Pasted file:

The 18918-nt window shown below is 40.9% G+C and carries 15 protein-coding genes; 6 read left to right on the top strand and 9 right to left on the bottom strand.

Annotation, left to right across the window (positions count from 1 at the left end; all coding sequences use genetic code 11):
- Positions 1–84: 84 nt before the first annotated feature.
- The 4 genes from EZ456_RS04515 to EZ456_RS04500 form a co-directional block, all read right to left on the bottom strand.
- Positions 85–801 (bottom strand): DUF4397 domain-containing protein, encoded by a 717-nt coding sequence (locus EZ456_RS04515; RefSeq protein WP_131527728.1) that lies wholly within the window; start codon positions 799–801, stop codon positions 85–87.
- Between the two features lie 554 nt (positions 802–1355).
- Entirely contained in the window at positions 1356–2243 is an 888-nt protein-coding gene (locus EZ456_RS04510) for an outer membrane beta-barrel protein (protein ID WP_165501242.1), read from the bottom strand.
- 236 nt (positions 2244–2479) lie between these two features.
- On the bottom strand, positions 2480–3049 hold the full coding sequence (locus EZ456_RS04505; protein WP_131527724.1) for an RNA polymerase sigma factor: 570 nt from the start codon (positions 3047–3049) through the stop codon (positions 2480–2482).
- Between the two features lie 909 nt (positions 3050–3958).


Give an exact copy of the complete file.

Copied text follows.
The 18918-nt window shown below is 40.9% G+C and carries 15 protein-coding genes; 6 read left to right on the top strand and 9 right to left on the bottom strand.

Annotation, left to right across the window (positions count from 1 at the left end; all coding sequences use genetic code 11):
- Positions 1–84: 84 nt before the first annotated feature.
- The 4 genes from EZ456_RS04515 to EZ456_RS04500 form a co-directional block, all read right to left on the bottom strand.
- Positions 85–801 (bottom strand): DUF4397 domain-containing protein, encoded by a 717-nt coding sequence (locus EZ456_RS04515; RefSeq protein WP_131527728.1) that lies wholly within the window; start codon positions 799–801, stop codon positions 85–87.
- Between the two features lie 554 nt (positions 802–1355).
- Entirely contained in the window at positions 1356–2243 is an 888-nt protein-coding gene (locus EZ456_RS04510) for an outer membrane beta-barrel protein (protein ID WP_165501242.1), read from the bottom strand.
- 236 nt (positions 2244–2479) lie between these two features.
- On the bottom strand, positions 2480–3049 hold the full coding sequence (locus EZ456_RS04505; protein WP_131527724.1) for an RNA polymerase sigma factor: 570 nt from the start codon (positions 3047–3049) through the stop codon (positions 2480–2482).
- Between the two features lie 909 nt (positions 3050–3958).